U.S health insurer Aetna Inc. (AET - Free Report) announced its plans to buy an additional $1.0 billion of common stock. This new sanction figures over and above approximately $388 million of Aetna’s existing share buyback authorization which remains as of Feb 27, 2014.
Aetna also declared its intent to pay a quarterly cash dividend of 22.5 cents per share on the company’s common stock. The dividend will be paid on Apr 25, 2014, to shareholders of record at the close of business on Apr 10.
Following the announcement of the share buyback program, Aetna’s shares touched a new 52-week high of $73.86 per share on Feb 28.
On the surface, stock buybacks comprise an important part of the insurer’s capital allocation story. However, if we dig in deeper, we may trace an altogether different motive behind such buybacks. Share repurchases help a company to reduce the number of its shares, thereby, increasing earnings per share instantly. In the same vein, Aetna is now seeking to boost its earnings that have been hurt by the healthcare law in the recent past.
It should be noted that since 2010, the company has spent $766.7 million in dividends compared with only $6.2 billion spent on share buybacks.
While it is claimed that buybacks signal confidence in the future performance of a company’s stock, a slightly different trend is witnessed in the health insurance industry. Aetna is attempting all possible means to increase its earnings in an effort to beat the analysts’ expectations. However, it is becoming increasingly difficult for the company to maintain its top-line growth with a number of Obamacare healthcare rules due to be implemented in 2014. While the law may add 32 million to the insured count in the U.S. , it calls for $200 billion in taxes and funding cuts for the industry, along with increased regulation of health-plan premiums and spending.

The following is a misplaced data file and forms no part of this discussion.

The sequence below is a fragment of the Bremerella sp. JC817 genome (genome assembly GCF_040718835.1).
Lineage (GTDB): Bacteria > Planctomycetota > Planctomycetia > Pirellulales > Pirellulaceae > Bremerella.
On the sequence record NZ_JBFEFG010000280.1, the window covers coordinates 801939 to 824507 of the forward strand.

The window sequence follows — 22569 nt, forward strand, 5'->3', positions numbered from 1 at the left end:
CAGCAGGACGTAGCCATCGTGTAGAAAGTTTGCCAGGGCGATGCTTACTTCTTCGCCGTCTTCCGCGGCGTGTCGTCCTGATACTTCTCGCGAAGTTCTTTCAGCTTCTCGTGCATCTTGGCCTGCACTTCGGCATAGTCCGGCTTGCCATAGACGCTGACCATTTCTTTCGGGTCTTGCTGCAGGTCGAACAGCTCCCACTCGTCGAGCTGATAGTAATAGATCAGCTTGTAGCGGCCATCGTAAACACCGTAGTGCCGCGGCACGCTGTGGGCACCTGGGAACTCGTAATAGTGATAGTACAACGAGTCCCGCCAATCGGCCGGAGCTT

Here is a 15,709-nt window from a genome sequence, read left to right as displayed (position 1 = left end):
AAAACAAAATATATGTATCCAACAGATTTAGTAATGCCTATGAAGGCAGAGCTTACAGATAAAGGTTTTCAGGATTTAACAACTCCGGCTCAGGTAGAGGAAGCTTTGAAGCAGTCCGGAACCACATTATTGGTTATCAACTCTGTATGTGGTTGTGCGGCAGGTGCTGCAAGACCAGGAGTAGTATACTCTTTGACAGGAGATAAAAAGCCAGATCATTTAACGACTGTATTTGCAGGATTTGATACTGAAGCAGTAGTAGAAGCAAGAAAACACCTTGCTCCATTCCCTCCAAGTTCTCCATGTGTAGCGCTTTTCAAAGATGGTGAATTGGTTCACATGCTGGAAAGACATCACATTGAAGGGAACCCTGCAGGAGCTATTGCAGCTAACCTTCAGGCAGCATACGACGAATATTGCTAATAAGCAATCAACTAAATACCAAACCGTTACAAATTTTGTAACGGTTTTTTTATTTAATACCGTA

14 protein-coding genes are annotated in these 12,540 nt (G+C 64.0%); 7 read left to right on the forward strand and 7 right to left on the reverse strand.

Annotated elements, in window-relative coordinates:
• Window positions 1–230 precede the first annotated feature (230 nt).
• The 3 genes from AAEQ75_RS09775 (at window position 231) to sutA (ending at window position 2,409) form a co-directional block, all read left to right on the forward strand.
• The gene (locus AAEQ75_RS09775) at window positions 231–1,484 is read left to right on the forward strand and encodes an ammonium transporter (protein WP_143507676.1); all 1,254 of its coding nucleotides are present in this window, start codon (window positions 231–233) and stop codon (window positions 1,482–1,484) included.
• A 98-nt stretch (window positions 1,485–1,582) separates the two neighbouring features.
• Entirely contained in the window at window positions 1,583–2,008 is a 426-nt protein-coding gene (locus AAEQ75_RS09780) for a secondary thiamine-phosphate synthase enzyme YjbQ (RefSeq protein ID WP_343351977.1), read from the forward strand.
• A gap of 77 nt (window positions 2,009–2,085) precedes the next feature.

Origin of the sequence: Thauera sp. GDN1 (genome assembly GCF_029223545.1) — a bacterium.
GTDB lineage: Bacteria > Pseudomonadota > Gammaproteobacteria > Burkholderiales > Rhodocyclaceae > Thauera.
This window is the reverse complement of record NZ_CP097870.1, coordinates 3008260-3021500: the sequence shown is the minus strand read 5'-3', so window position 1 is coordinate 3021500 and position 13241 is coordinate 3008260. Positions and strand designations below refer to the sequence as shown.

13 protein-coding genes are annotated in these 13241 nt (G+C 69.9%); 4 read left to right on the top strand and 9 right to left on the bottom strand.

This is not the case with Aetna alone. Most of the prominent health insurers like UnitedHealth Group Inc. (UNH - Free Report) , WellPoint Inc. and Humana Inc. (HUM - Free Report) have been on a buyback binge lately.
However, this practice by the for-profit insurers has been criticized widely by industry advocates. It has been said that insurers raise premiums, deny coverage to people with pre-existing conditions, put cap on lifetime benefits and in turn, use the hefty premium earned from their policy holders on share buybacks to increase the net worth of top insurance executives who hold stock grants and stock options in their companies.
Health insurers should instead augment dividend payments and fund investments that generate better quality, and lower cost of goods and services, rather than splurge on share buybacks.